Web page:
Saturday, March 3, 2012

Addition, Multiplication and Exponentiation

I have already outlined in earlier blogs details of the the two number systems corresponding with the Type 1 (quantitative) and Type 2 (qualitative) aspects of Mathematics.

So once again, Type 1 is is defined with respect to a fixed number 1 (as dimensional quality), with base number quantities varying. So the natural number system here is:

1^1, 2^1, 3^1, 4^1,.....

By contrast Type 2 is defined with respect to a fixed number 1 (as base quantity), with dimensional numbers varying. So the natural number system here is:

1^1, 1^2, 1^3, 1^4,.....

Addition (can take place in both systems (as separate).

So in the Type 1 system 2 + 3 = 5;

So written out in full, this expression is

2^1 + 3^1 = 5^1

Here a quantitative transformation with respect to the variables takes place (without any corresponding qualitative transformation).

Likewise in the Type 2 system 2 + 3 = 5.

So from a Type 2 perspective 2 + 3 = 5, written out in full is,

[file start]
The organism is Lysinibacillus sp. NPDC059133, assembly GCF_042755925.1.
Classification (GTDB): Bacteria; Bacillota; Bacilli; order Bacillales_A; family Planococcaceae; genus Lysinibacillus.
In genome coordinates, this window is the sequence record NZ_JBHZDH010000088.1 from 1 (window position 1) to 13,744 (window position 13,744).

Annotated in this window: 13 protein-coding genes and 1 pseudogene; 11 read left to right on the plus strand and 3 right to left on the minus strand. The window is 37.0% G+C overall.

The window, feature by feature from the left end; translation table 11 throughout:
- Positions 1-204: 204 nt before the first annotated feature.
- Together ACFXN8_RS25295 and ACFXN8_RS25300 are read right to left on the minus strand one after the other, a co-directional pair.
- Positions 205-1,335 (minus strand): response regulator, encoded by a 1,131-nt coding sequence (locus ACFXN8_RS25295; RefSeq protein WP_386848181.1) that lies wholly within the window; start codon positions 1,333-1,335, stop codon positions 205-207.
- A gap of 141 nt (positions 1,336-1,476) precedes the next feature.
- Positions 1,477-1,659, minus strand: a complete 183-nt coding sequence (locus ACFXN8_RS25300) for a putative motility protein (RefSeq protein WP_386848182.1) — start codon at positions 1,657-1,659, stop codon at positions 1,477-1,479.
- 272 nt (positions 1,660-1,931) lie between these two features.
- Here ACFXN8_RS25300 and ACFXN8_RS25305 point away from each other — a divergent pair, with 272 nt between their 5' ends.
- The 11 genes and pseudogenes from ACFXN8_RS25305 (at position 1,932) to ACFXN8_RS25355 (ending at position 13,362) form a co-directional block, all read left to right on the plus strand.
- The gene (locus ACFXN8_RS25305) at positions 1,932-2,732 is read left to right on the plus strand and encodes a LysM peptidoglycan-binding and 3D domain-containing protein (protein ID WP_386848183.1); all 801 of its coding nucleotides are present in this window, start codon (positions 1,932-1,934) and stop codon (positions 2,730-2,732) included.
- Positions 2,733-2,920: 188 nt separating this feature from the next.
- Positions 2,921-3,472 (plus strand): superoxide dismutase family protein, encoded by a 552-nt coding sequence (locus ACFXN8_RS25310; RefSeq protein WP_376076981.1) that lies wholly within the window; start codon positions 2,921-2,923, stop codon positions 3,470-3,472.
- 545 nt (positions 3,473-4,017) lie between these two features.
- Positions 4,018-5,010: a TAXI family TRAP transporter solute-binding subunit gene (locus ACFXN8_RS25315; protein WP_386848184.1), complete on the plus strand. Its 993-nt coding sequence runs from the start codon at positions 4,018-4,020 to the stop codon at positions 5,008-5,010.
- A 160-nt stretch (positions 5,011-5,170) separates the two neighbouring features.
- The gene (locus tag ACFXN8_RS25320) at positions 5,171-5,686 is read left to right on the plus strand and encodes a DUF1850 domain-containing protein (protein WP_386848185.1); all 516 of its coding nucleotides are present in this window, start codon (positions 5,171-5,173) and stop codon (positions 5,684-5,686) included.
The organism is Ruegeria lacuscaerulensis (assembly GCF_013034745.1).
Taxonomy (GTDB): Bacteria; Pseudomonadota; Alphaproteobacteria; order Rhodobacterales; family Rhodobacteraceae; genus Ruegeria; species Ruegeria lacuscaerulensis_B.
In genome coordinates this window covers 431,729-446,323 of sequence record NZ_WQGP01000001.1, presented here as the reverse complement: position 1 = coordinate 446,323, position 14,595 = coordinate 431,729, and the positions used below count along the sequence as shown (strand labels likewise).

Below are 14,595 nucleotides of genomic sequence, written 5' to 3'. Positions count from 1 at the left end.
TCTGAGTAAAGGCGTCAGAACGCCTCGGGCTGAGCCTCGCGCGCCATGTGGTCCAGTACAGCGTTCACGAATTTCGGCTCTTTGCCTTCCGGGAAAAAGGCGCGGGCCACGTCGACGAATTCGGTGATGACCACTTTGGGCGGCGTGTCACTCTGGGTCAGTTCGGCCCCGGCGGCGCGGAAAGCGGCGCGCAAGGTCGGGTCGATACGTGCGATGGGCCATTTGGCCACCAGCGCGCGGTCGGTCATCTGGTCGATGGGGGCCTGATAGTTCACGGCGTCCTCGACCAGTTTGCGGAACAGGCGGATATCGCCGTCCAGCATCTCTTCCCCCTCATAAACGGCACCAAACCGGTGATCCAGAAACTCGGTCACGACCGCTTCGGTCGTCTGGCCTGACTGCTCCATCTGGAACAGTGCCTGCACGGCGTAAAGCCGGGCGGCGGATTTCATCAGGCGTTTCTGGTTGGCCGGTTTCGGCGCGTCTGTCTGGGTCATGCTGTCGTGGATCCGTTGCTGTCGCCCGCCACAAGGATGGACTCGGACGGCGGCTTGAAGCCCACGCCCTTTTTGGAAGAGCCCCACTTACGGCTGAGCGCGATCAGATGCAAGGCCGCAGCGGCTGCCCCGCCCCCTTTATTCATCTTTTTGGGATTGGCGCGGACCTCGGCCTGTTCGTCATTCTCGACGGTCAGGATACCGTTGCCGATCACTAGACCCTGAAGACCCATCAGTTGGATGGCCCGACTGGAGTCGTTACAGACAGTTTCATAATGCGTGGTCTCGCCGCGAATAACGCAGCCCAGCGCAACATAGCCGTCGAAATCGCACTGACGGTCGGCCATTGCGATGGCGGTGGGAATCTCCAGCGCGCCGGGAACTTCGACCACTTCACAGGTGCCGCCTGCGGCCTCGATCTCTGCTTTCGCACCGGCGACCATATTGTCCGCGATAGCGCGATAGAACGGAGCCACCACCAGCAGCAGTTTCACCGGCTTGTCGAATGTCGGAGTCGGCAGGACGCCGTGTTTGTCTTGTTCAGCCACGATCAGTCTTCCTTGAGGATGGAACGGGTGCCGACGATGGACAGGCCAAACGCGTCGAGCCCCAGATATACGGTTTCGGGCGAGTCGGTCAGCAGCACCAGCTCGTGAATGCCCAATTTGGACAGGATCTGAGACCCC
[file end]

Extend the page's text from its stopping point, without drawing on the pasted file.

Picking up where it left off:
1^2 * 1^3 = 1 ^(2 + 3) = 1^5

So here by contrast a qualitative transformation with respect to the variables takes place without any corresponding quantitative transformation.

So we here can resolve quickly the mystery of the nature of addition and multiplication.

What implies addition with respect to the Type 1 (quantitative) system, implies multiplication with respect to the 2nd (qualitative) system.

This explains why both Alain Connes and Brian Conrey (writing in the context of the Riemann Hypothesis) have admitted that there is something fundamental regarding the relationship of addition to multiplication that is not yet grasped (i.e. in Type 1 Mathematics).